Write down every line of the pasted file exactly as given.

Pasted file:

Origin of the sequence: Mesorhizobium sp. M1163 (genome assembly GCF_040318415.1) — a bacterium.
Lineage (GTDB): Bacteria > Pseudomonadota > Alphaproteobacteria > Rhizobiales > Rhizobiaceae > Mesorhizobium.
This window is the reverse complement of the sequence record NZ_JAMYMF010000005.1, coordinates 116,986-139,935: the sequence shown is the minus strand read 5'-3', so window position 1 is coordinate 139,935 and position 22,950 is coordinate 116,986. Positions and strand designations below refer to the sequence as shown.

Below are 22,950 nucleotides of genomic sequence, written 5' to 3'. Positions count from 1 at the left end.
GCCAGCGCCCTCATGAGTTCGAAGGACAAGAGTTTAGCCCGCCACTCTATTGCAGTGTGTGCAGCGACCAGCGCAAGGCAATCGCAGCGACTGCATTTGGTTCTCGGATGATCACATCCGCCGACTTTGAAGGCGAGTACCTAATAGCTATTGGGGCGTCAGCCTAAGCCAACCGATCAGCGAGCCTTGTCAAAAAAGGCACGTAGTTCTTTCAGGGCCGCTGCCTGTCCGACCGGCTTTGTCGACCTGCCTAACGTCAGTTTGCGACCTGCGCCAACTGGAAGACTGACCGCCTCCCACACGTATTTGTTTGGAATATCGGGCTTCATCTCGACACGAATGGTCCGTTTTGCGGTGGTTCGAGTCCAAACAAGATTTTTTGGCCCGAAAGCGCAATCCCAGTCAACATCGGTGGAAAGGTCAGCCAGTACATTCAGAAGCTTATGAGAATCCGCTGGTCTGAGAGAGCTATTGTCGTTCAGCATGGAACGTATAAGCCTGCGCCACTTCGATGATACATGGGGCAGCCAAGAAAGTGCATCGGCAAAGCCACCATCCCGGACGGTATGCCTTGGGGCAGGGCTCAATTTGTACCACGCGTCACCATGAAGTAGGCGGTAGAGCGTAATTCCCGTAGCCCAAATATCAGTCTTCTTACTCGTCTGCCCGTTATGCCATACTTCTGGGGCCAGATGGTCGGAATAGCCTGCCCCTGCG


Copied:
Origin of the sequence: Mesorhizobium sp. M1163 (genome assembly GCF_040318415.1) — a bacterium.
Lineage (GTDB): Bacteria > Pseudomonadota > Alphaproteobacteria > Rhizobiales > Rhizobiaceae > Mesorhizobium.
This window is the reverse complement of the sequence record NZ_JAMYMF010000005.1, coordinates 116,986-139,935: the sequence shown is the minus strand read 5'-3', so window position 1 is coordinate 139,935 and position 22,950 is coordinate 116,986. Positions and strand designations below refer to the sequence as shown.

Below are 22,950 nucleotides of genomic sequence, written 5' to 3'. Positions count from 1 at the left end.
GCCAGCGCCCTCATGAGTTCGAAGGACAAGAGTTTAGCCCGCCACTCTATTGCAGTGTGTGCAGCGACCAGCGCAAGGCAATCGCAGCGACTGCATTTGGTTCTCGGATGATCACATCCGCCGACTTTGAAGGCGAGTACCTAATAGCTATTGGGGCGTCAGCCTAAGCCAACCGATCAGCGAGCCTTGTCAAAAAAGGCACGTAGTTCTTTCAGGGCCGCTGCCTGTCCGACCGGCTTTGTCGACCTGCCTAACGTCAGTTTGCGACCTGCGCCAACTGGAAGACTGACCGCCTCCCACACGTATTTGTTTGGAATATCGGGCTTCATCTCGACACGAATGGTCCGTTTTGCGGTGGTTCGAGTCCAAACAAGATTTTTTGGCCCGAAAGCGCAATCCCAGTCAACATCGGTGGAAAGGTCAGCCAGTACATTCAGAAGCTTATGAGAATCCGCTGGTCTGAGAGAGCTATTGTCGTTCAGCATGGAACGTATAAGCCTGCGCCACTTCGATGATACATGGGGCAGCCAAGAAAGTGCATCGGCAAAGCCACCATCCCGGACGGTATGCCTTGGGGCAGGGCTCAATTTGTACCACGCGTCACCATGAAGTAGGCGGTAGAGCGTAATTCCCGTAGCCCAAATATCAGTCTTCTTACTCGTCTGCCCGTTATGCCATACTTCTGGGGCCAGATGGTCGGAATAGCCTGCCCCTGCG